On the occasion of her country’s Independence Day, 26 May, Ambassador of Georgia Tamar Beruchashvili discusses Georgia’s way to Freedom and Independence
This year marks the 100th anniversary of parliamentarism in Georgia. However, the idea of parliament was born as early as the twelfth century, during the reign of King Tamar, when a group of Georgian noblemen tried to establish an institution called Karavito to supervise the activities of the king. Despite its failure, this very fact is evidence that Georgia has always been a country of democratic ideas and values.
In February 1919, Georgia held the first universal, democratic and multi-party election of its legislative body – the Constituent Assembly. Twenty-three members of the Assembly – composed of six parties – represented the ethnic minority groups, and five women were elected as members at a time when women didn’t have the right to vote in the majority of European states.
The Constituent Assembly adopted a number of significant legislative acts, initiated the inception of judicial reform and carried out crucial efforts in implementing its foreign policy. In February 1921, the Assembly accomplished its main task: the adoption of the Constitution of Georgia, which contained all the progressive democratic norms, including the political and social-economic rights of citizens, gender equality and ethnic minority rights, among others. The Assembly also implemented education reform, introducing free and accessible education for everyone.
After the Bolshevik regime was established in Georgia in 1921, some members of the Constituent Assembly emigrated and continued to fight for Georgia’s independence from abroad. Most of those remaining in the country faced severe repression; 51 of them were exiled or executed. However, the first Democratic Republic created a solid political and legal basis for the restoration of Georgia’s independence.
Despite the Soviet Occupation, Georgians never gave up the idea of freedom, independence and sovereignty. The independence movement became active again in late 1980s, reaching its culmination in April 1989, when 21 people died, and hundreds of activists were seriously injured when Soviet troops brutally dispersed a peaceful rally. These events greatly accelerated Georgia’s quest for independence. On 9 April 1991, the second anniversary of the tragedy, the Supreme Council of the Republic of Georgia proclaimed Georgian sovereignty and independence from the Soviet Union based on the results of a nationwide referendum of 31 March 1991.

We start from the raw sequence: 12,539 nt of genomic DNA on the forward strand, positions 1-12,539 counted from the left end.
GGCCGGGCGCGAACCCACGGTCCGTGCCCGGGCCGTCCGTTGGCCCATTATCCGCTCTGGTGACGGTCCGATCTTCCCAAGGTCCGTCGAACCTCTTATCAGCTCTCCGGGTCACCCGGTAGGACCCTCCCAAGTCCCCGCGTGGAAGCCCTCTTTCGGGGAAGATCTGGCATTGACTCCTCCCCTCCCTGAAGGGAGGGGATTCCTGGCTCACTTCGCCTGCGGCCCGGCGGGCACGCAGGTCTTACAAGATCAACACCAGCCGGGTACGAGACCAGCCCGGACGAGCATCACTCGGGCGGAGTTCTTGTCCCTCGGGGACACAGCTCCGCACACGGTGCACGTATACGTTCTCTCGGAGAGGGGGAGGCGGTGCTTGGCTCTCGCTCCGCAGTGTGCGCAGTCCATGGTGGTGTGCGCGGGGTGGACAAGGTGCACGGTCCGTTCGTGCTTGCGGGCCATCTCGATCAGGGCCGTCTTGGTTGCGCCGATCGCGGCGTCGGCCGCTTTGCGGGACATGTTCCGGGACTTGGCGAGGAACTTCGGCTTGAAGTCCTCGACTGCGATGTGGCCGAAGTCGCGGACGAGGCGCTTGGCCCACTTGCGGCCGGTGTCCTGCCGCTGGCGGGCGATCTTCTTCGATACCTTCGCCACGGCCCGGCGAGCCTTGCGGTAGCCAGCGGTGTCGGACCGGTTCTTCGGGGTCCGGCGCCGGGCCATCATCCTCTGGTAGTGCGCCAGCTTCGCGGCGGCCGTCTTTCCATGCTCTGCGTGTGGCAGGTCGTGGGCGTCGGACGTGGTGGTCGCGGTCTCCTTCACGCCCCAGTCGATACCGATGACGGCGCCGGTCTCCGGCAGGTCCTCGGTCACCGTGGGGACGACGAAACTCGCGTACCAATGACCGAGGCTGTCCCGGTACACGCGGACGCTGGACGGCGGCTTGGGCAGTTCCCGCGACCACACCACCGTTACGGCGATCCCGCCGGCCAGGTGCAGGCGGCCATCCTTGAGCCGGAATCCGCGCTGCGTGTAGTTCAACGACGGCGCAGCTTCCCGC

So, the night of 9 April remains a tragic and heroic date in Georgia’s history, a moment when the whole country was united to fight for Georgia’s independence. The date is indelibly etched into the minds of Georgians as the day of National Unity.
Georgia’s way to independence and freedom was full of challenges. However, Georgia has been investing in building a strong European democracy with effective democratic institutions and open governance system, political pluralism, free media and independent judiciary, strong rule of law and human rights protection, a functioning market economy, a favourable business environment and attractive tourism opportunities.
All these impressive achievements are happening against the background of Russian occupation of 20 per cent of Georgia’s territories since 2008. Georgia is firmly committed to the peaceful resolution of the Russia-Georgia conflict with strong international engagement based on full respect of Georgia’s sovereignty and territorial integrity within its internationally recognised borders.
The future of Georgia lies squarely in the European realm, in the western civilization where the country belongs politically and culturally. Along with the sovereignty and territorial integrity, the European and Euro-Atlantic integration is the only foreign policy priority that is cemented by the Georgian Constitution.
Georgia’s pursuit of freedom and independence has delivered concrete and tangible results. Georgia has never been as close to the EU as it is today. Through joint efforts and commitments, the country has built a strong and ambitious relationship. Implementation of the fully operational Association Agreement is in an active phase and well on track. Alignment with EU norms and standards has significantly stimulated trade relations with the EU, making it Georgia’s largest trading partner with a 17.7 per cent increase in exports in 2018. Since its introduction in March 2017, the visa-free travel regime with the EU stands as a strong political message and the most tangible deliverable for our citizens. Georgia is a responsible and reliable partner contributing to peace and stability worldwide, particularly in Central Africa and Afghanistan, as the largest non-NATO contributor.
The UK is among Georgia’s most trusted friends and supporters of the country’s sovereignty and territorial integrity, as well as European and Euro-Atlantic integration. In view of the new realities of Brexit, Georgia attaches great importance to further deepening and strengthening already existing strategic relations with the UK.
Georgia and the UK – two countries from the western and eastern geographical extremities of Europe, sharing common values, interests and challenges – each demonstrate a full commitment to these values though a mutually beneficial and strategic partnership.